C.P. and T.A. authors contributed equally to this study.
Excessive novelty-induced c-Fos expression and altered neurogenesis in the hippocampus of GluA1 knockout mice
Version of Record online: 14 NOV 2010
© 2010 The Authors. European Journal of Neuroscience © 2010 Federation of European Neuroscience Societies and Blackwell Publishing Ltd
European Journal of Neuroscience
Volume 33, Issue 1, pages 161–174, January 2011
How to Cite
Procaccini, C., Aitta-aho, T., Jaako-Movits, K., Zharkovsky, A., Panhelainen, A., Sprengel, R., Linden, A.-M. and Korpi, E. R. (2011), Excessive novelty-induced c-Fos expression and altered neurogenesis in the hippocampus of GluA1 knockout mice. European Journal of Neuroscience, 33: 161–174. doi: 10.1111/j.1460-9568.2010.07485.x
- Issue online: 4 JAN 2011
- Version of Record online: 14 NOV 2010
- Received 9 June 2010, revised 21 September 2010, accepted 24 September 2010
- AMPA receptors;
- dentate gyrus;
- immediate-early gene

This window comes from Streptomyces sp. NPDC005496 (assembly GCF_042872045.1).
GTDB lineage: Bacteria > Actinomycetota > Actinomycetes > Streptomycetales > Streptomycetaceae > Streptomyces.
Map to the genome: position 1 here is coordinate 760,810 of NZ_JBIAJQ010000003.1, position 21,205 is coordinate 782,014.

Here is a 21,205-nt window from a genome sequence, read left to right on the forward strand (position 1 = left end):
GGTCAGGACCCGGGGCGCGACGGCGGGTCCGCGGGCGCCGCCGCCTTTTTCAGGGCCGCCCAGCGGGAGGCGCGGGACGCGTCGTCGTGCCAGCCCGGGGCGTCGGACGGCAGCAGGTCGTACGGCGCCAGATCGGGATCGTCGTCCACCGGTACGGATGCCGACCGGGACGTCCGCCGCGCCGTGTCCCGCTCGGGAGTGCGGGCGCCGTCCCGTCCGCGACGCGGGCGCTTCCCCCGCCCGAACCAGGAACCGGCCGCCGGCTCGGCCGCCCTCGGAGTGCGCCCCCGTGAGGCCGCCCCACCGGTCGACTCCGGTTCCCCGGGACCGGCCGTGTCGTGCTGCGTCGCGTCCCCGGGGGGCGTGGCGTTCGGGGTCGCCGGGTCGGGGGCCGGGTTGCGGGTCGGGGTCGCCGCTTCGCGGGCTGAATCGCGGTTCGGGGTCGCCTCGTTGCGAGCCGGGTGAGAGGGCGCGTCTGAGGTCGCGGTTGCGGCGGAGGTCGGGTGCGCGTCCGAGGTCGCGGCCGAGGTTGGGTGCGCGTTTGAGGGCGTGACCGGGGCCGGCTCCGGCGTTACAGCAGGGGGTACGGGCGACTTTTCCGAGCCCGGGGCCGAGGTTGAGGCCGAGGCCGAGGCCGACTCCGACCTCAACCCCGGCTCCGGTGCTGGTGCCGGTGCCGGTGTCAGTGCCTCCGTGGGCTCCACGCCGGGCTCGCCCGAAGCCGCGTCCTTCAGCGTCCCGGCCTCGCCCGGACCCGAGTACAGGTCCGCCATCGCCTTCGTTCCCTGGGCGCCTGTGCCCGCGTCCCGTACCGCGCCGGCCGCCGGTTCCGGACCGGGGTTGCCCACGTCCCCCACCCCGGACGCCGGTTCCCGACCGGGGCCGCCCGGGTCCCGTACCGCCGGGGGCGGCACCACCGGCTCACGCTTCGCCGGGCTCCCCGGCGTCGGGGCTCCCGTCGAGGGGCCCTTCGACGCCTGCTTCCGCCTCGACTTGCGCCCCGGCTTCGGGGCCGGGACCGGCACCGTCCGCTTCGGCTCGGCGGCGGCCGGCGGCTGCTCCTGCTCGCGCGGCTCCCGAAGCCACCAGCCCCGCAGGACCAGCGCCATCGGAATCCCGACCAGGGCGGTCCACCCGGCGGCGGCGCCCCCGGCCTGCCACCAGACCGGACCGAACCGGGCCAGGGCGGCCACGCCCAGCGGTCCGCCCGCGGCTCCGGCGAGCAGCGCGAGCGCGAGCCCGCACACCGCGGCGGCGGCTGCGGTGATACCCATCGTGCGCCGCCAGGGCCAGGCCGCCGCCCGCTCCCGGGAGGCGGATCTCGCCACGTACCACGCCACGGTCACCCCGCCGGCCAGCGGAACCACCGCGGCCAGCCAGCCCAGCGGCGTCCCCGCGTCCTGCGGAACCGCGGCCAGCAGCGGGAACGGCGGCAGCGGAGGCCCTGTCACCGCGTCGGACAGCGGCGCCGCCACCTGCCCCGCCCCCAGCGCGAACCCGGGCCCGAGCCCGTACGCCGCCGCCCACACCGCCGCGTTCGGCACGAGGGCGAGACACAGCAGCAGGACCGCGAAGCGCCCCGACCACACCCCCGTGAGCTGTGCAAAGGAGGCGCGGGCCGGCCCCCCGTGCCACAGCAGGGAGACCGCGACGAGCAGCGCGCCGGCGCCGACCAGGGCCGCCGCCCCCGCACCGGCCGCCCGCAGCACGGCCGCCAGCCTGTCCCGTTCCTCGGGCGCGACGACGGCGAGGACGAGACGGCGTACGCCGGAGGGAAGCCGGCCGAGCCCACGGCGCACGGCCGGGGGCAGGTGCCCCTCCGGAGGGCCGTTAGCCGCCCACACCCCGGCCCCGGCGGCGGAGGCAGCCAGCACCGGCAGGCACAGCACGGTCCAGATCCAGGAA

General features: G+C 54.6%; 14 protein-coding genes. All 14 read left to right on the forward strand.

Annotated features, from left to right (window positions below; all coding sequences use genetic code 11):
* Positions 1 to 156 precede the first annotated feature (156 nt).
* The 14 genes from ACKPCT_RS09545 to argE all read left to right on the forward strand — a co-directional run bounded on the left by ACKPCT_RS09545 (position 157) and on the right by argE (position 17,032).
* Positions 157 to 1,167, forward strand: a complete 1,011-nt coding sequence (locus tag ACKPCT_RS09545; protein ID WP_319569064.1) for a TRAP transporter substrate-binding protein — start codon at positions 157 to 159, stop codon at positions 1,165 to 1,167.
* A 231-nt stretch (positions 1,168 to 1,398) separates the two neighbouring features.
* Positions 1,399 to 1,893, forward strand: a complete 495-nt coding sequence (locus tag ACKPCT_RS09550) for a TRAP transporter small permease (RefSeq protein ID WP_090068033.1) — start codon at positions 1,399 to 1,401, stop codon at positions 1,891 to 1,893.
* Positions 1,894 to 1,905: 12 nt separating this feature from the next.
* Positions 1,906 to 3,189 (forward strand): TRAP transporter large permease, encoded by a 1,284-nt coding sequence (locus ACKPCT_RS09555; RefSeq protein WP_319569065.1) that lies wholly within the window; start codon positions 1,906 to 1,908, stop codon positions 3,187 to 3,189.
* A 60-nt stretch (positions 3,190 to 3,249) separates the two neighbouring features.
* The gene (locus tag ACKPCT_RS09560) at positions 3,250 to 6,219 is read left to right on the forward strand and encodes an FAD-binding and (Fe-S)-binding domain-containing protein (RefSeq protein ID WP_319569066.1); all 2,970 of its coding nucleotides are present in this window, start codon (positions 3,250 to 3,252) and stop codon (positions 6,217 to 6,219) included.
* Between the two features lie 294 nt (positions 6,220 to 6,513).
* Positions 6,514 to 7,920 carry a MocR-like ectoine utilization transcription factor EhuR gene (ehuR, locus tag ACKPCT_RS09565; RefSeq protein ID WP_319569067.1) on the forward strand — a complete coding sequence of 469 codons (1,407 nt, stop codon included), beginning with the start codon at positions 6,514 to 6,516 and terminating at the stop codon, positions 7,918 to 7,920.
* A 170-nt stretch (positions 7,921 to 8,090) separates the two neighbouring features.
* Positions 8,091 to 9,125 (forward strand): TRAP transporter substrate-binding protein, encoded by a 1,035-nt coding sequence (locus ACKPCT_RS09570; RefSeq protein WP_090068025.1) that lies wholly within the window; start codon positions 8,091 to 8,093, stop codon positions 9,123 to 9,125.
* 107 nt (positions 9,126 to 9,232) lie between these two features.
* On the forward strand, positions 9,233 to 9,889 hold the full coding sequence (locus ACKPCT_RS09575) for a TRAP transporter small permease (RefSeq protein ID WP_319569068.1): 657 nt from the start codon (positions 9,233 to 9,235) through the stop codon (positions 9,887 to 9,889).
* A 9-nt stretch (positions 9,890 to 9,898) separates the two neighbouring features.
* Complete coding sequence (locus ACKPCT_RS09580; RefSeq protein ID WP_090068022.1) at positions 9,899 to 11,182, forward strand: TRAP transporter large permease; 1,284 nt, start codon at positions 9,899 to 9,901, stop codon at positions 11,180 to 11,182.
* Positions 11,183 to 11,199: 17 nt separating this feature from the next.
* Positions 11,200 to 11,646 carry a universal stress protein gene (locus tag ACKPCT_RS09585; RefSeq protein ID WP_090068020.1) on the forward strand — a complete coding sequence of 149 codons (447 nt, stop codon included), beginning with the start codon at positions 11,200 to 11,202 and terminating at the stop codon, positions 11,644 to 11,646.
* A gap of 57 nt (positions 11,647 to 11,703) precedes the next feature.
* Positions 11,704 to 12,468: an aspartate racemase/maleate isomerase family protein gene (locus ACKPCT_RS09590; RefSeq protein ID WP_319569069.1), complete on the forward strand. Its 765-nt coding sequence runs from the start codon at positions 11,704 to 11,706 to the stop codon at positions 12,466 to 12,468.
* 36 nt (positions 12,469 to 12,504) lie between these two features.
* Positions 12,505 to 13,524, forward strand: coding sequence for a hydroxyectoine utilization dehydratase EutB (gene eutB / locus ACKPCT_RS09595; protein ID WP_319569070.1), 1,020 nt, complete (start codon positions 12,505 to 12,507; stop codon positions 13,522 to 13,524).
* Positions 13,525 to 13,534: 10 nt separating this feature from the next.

α-Amino-3-hydroxy-5-methyl-4-isoxazolepropionic acid (AMPA) receptor GluA1 subunit-deficient (GluA1−/−) mice display novelty-induced hyperactivity, cognitive and social defects and may model psychiatric disorders, such as schizophrenia and depression/mania. We used c-Fos expression in GluA1−/− mice to identify brain regions responsible for novelty-induced hyperlocomotion. Exposure to a novel cage for 2 h significantly increased c-Fos expression in many brain regions in both wild-type and knockout mice. Interestingly, the clearest genotype effect was observed in the hippocampus and its main input region, the entorhinal cortex, where the novelty-induced c-Fos expression was more strongly enhanced in GluA1−/− mice. Their novelty-induced hyperlocomotion partly depended on the activity of AMPA receptors, as it was diminished by the AMPA receptor antagonist 2,3-dioxo-6-nitro-1,2,3,4-tetrahydrobenzo[f]quinoxaline-7-sulphonamide (NBQX) and unaffected by the AMPA receptor potentiator 2,3-dihydro-1,4-benzodioxin-6-yl-1-piperidinylmethanone (CX546). The hyperlocomotion of GluA1−/− mice was normalised to the level of wild-type mice within 5–6 h, after which their locomotion followed normal circadian rhythm and was not affected by acute or chronic treatments with the selective serotonin reuptake inhibitor escitalopram. We propose that hippocampal dysfunction, as evidenced by the excessive c-Fos response to novelty, is the major contributor to novelty-induced hyperlocomotion in GluA1−/− mice. Hippocampal dysfunction was also indicated by changes in proliferation and survival of adult-born dentate gyrus cells in the knockout mice. These results suggest focusing on the functions of hippocampal formation, such as novelty detection, when using the GluA1−/− mouse line as a model for neuropsychiatric and cognitive disorders.